Monday, June 29, 2009

Pink Rose

Pink Rose
Acrylic painting
40x40cm on box canvas
I painted this rose as part of a monthly challenge on wetcanvas.
The challenge was to paint a rose macro in a colour you found difficult. I always find pinks difficult as they can come out either too sugary, too blue or too red.

The reference is from a rose in my garden. The area where I live, used to be very well known for growing roses for the perfume industry in Grasse. This rose was planted by the previous owners of my property.

Stage 1, Underpainting.
The rose was drawn onto the canvas using watercolour pencil. I then blocked in the darks using cool colours e.g. purple, blues, blue greens and greens, and the lights using warm colors oranges, reds and yellows. I used yellow for where I wanted the lightest highlights.

Stage 2

Paint was added to each area to make the colour look more 'real' I used alazarin crimson for the shadows and permanent rose for the lighter areas, mixed with white to a lesser or greater extent. I used titanium white and some mixing white.

The mixing white makes the colour more transparent, but titanium white gives a better colour, although it is quite opaque. I also mixed the alazarin crimson with ultramarine blue in places.
The paint was added dry, with a scumbling motion. Several layers were used to help get the correct tone.

Stage 3
More pink - permanent rose plus white was added to the light areas. A red layer was also added to the darker areas to give a warmer shadow and then overpainted with alazarin crimson.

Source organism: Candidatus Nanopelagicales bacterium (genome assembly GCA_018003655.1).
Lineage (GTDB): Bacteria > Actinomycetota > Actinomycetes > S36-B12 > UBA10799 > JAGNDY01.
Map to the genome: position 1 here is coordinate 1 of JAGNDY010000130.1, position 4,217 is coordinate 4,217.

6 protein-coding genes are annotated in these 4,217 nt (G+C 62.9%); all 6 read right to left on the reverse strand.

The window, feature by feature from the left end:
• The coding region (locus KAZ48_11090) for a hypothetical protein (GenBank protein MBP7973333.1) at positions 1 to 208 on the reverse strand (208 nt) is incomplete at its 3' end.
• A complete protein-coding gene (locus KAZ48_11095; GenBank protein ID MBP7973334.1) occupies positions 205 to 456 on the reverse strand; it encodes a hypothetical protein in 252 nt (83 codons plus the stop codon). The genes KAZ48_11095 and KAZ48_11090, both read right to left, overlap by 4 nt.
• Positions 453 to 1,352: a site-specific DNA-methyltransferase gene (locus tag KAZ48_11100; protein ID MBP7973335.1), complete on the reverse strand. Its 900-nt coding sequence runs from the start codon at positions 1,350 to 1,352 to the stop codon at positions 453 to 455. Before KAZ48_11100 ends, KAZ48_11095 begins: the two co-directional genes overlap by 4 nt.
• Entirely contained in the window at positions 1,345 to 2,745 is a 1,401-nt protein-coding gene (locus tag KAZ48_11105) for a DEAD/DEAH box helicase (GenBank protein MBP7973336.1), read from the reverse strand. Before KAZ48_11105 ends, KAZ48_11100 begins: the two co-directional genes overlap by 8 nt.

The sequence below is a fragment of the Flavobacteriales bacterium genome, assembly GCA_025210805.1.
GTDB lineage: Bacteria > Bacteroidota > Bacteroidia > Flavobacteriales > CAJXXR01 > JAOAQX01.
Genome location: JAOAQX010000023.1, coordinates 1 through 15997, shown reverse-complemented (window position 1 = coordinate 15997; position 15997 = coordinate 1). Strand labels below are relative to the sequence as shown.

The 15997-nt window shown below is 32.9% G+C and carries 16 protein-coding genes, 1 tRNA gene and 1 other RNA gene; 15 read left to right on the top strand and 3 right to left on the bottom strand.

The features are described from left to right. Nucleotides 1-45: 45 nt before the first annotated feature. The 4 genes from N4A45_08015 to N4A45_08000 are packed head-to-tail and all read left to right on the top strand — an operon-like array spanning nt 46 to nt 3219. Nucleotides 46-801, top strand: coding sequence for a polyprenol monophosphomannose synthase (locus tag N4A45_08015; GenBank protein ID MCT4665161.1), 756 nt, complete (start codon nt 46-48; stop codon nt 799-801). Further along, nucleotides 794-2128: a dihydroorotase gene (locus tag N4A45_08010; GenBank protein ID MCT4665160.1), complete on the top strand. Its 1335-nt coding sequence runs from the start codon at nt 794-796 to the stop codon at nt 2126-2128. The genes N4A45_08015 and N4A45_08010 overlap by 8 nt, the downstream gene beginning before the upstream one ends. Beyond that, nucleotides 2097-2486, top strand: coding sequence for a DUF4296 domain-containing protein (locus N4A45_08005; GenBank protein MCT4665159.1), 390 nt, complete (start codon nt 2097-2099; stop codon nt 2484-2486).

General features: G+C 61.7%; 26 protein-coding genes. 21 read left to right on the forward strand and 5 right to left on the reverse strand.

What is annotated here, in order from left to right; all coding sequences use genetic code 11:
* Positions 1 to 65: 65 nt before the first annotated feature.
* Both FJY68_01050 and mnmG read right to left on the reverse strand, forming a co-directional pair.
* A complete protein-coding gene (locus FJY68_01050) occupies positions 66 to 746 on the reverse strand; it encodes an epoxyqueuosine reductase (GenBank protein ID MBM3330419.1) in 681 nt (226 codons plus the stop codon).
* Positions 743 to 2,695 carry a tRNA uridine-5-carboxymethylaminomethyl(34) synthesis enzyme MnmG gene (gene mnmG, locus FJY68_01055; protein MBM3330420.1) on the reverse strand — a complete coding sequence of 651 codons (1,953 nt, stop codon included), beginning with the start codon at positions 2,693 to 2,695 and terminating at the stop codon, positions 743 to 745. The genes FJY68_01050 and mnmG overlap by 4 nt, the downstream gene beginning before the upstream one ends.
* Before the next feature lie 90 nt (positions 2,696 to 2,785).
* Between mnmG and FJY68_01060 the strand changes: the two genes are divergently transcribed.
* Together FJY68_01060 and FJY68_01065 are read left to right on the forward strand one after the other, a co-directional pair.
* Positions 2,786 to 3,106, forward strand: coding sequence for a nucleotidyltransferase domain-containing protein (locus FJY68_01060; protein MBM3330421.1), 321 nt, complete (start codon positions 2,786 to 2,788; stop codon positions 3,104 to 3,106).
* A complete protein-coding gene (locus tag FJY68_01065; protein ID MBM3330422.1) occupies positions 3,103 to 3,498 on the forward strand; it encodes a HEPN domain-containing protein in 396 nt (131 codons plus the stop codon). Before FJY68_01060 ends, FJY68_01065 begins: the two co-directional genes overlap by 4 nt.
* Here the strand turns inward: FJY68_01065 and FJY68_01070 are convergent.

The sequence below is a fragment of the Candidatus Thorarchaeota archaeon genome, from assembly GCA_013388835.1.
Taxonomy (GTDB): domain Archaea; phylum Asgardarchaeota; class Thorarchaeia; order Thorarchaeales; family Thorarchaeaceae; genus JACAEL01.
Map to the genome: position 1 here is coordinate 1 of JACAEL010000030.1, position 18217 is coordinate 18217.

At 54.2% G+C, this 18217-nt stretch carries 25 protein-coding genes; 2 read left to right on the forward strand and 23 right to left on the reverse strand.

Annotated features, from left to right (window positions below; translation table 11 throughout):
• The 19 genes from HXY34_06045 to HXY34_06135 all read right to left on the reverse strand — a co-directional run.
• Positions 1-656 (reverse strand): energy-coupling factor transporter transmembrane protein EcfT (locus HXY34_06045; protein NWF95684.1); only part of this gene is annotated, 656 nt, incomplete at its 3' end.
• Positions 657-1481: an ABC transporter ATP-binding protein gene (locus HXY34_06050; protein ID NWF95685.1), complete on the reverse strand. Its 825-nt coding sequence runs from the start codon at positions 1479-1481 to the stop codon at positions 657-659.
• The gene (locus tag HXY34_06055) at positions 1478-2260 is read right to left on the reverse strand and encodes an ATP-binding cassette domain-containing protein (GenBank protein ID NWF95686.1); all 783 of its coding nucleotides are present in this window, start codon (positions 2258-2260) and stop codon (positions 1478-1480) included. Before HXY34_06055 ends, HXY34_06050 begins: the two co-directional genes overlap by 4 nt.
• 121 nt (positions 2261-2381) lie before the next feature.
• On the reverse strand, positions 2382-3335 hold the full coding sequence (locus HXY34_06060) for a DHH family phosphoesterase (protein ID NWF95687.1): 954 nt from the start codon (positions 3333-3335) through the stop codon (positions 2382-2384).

To get to stage 4 (the finished piece) I scrumbled a layer of permanent rose all over, before putting on the last coats of pink. The permanent rose layer helped to lessen the 'chalky' look of some of the pink. I also used much thicker paint on the light petals.
Lastly, I used a lot of white in the highlights to give a very light pink and increase the contrast at the focal point.

Sunday, June 14, 2009

Parrot Tulip Dance Pastel Painting

Soft Pastel 40 x 60cm on wallis paper

This painting was created from a photo I took at a local village flower show. The flower show is an annual event and the whole village including the castle/chateau is festooned with flower arrangements. It really is a must to see if you are ever in the French riviera in April.

Following on from painting pastels the colourful way, I decided to try the technique on a flower subject and the vibrancy of these parrot tulips just cried out to be painted.

Step 1 - I drew the parrot tulips and blocked in with colour, using cold colours for the darks and warm colours for the lights.

Step 2

Overpainting the underpainting to make the colours 'look right'.

Definitely a strange looking stage.

Step 3

Dividing the blocks of colour into 3 or 4 areas and finding the light and dark planes.

Starting to look like the parrot tulip

Step 4

Is a continuation of step 3. Dividing each of the areas created in step 3 again into 3 or 4 and digging deeper to find the changes in plane and colour. Any detail is also added in this last step.